Exploring the undead: University of Baltimore to offer English class on zombies
Is "Night of the Living Dead" a simple zombie film or a subtle antiwar statement? Precisely when did viral pandemic supplant nuclear radiation as the leading cause of zombification? And which sort of animated dead has the greater potential to frighten: shambler or sprinter?
Those questions and others will be laid to rest -- and then grotesquely revivified -- in a new course at the University of Baltimore called "Media Genres: Zombies."
Arnold Blumberg, a lifelong enthusiast of popular culture in general and zombie films in particular, is among the first university professors to devote a semester to study of the reawakened dead. His course, and recent offerings at Columbia College, Rice University and Georgia Tech, share a common interest in the zombie movie as an expression of the zeitgeist.
Zombies have clawed their way to the center of pop culture over the past decade in several big-budget mainstream films.
There was "28 Days Later," a 2002 British production that revived the genre with hip London zombies that were supremely athletic if not, strictly speaking, dead. And "Dawn of the Dead," a 2004 remake of a George A. Romero classic. And "Shaun of the Dead," the definitive satire. And "Zombieland," the slightly less-definitive satire.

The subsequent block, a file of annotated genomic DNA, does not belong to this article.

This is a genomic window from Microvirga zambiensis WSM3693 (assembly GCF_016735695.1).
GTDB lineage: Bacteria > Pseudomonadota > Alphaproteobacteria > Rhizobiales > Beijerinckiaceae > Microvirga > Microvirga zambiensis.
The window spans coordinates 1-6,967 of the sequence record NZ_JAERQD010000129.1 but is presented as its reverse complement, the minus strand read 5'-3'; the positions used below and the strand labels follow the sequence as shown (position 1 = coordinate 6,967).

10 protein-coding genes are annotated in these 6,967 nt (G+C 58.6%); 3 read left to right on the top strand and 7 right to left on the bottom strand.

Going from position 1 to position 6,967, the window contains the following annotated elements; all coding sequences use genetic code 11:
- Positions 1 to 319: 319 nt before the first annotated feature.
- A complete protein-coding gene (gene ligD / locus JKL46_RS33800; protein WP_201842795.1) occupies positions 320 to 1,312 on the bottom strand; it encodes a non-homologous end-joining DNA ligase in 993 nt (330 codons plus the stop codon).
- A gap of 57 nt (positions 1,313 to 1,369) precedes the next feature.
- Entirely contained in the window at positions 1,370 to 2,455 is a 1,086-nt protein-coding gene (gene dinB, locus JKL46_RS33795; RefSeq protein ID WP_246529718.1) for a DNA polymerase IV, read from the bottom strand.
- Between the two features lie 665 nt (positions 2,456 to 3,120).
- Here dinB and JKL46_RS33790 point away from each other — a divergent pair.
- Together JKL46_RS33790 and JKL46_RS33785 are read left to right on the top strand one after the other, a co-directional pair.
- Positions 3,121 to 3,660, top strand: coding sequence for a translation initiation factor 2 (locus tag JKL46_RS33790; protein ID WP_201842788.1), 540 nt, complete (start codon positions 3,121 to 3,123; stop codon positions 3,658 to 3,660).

And "Pride and Prejudice and Zombies," the 2009 literary mash-up that has intermittently outsold the Jane Austen original. And "The Walking Dead," the comic awaiting rebirth as an AMC TV series. And annual zombie walks in fashionable urban centers.
"Right now we're in a massive surge of zombie entertainment," said Blumberg, whose University of Baltimore course is English 333, a number that is -- numerologists, take note -- exactly half of 666.
"On the most basic level, zombies are probably one of the most potent horror icons, one of the closest to us in terms of identification factor, in terms of reflecting ourselves," he said. "The zombie is, simply, us."
Blumberg is curator of Geppi's Entertainment Museum, a shrine to popular culture at Baltimore's Camden Yards. He has degrees from the University of Baltimore and the University of Maryland Baltimore County and co-wrote the book "Zombiemania," a scholarly interest possibly surpassed only by his love for the venerable British science fiction series "Dr. Who". He teaches a UMBC course on the comic book as literature.
"Zombiemania" examines 85 zombie movies "to die for." The zombie course covers a mere 16 "classic" titles, from the 1932 Bela Lugosi vehicle "White Zombie" through last year's "Zombieland," the highest-grossing zombie film to date.
"We're looking at how the character of the zombie changes and evolves over the years and how it reflects our culture," Blumberg said.
Even before zombie films became self-aware and artsy, they betrayed the great societal fears of their times. Early zombies obeyed evil voodoo priests and seemed to channel the United States' unresolved issues with race. Nuclear waste spawned Cold War zombies. Romero's gore reminded 1960s viewers of the nightly televised carnage in Vietnam. Millennial zombies -- not actually dead, but hungry and cranky because of viral mutation -- mirror the post-Sept. 11 obsession with pathogen.